As Europe’s public service broadcasters face mounting political and financial pressures, there is particular concern for the impact of new media laws on the independence of Poland’s PSBs.
Sign used to protest for "Free media" at protests in Poland in January. Image: Jaap Arriens/Creative Commons
Sign used to protest for “Free media” at protests in Poland in January. Image: Jaap Arriens/Creative Commons

On the 7th May up to a quarter of a million people protested in Warsaw against the recently elected conservative government’s “flouting of democratic laws”. This included their imposition of a law that allows the treasury minister to appoint the heads of public radio and TV.

This “media law” is of particular concern to PMA, media watchdogs and the EU commission, resulting in the loss of many veteran journalist positions (up to 141 positions) and an ongoing top-down dismissal process  within public broadcasters by the government, according to a report by the Index on Censorship.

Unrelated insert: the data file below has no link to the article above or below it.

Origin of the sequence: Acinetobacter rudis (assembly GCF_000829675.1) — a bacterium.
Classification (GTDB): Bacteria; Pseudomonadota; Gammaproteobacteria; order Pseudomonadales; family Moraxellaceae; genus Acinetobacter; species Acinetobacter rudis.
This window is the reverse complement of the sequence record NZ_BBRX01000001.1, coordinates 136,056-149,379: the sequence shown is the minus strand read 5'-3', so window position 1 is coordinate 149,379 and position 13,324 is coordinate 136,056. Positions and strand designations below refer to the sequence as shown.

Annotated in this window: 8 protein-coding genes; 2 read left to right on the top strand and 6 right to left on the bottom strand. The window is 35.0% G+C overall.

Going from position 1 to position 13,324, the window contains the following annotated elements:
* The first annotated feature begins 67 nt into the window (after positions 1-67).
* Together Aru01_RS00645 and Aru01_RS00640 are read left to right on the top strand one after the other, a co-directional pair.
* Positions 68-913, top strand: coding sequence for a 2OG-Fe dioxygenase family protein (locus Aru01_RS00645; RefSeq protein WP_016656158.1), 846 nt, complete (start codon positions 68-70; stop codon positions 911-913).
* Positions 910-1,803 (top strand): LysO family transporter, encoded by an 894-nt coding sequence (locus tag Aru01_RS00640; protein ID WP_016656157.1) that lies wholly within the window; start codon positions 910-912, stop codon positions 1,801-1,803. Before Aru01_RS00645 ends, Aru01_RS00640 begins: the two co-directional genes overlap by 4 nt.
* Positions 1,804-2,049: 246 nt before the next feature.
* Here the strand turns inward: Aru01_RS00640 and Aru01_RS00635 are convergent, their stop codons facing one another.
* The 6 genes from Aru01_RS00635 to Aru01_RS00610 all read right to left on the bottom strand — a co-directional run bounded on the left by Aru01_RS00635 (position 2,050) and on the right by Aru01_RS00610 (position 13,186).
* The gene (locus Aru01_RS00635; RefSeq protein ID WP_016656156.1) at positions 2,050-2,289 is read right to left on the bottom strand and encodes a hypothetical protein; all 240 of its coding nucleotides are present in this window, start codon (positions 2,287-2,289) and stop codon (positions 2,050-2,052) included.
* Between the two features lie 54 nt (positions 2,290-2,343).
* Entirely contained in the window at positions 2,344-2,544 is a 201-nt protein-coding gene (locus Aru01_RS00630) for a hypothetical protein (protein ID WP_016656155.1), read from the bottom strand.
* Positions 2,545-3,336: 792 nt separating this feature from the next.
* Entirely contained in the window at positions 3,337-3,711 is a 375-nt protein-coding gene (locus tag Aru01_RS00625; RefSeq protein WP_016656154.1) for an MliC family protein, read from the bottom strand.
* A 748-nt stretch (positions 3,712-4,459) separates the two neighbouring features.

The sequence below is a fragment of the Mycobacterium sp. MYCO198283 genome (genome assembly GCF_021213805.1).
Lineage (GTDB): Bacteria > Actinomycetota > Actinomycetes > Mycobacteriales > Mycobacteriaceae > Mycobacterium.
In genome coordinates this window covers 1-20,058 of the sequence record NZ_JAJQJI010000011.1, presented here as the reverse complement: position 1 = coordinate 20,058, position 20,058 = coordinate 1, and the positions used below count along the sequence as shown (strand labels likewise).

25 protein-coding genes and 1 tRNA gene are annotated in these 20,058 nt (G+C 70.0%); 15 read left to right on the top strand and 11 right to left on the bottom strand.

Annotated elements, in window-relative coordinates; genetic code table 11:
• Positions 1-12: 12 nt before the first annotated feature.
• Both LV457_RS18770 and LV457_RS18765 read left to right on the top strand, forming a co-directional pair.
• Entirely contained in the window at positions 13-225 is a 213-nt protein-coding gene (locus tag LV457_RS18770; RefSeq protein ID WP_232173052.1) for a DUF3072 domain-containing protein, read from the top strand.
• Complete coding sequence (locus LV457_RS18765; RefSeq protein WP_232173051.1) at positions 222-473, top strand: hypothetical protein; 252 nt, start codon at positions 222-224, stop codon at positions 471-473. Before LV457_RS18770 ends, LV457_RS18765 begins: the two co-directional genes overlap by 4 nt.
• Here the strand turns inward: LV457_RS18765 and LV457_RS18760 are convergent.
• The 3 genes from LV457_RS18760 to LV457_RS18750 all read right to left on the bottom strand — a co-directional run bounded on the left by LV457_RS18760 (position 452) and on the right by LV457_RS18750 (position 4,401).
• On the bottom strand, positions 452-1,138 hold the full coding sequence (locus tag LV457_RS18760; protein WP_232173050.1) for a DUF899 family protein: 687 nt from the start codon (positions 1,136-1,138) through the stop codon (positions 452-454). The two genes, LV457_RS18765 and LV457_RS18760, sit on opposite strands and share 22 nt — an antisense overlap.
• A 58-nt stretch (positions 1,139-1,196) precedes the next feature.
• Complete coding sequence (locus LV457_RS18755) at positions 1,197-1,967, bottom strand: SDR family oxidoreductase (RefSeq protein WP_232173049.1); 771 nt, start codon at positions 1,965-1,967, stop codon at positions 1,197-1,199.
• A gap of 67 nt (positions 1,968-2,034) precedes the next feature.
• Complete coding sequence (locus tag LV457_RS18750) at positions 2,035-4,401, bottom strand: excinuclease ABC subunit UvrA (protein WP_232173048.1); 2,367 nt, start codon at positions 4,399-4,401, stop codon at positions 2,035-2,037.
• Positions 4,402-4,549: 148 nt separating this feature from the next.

Yet in the months following the law, which passed in late 2015, the ruling Law & Justice party have been debating further changes whereby public broadcasters will be reorganised under the mantle of national media, with an “obligation to spread the viewpoints of the Sejm (lower house), the Senate and Poland’s Parliament”.

These changes have led critics to question the degree of impartiality offered by public broadcasters in Poland and in whose interest future content will favour. In the most recent Reporters without Borders World Press Freedom Index Poland plummeted 29 places to 47th, thanks in part to the increased control of PBSs by the government.

By Kristian Porter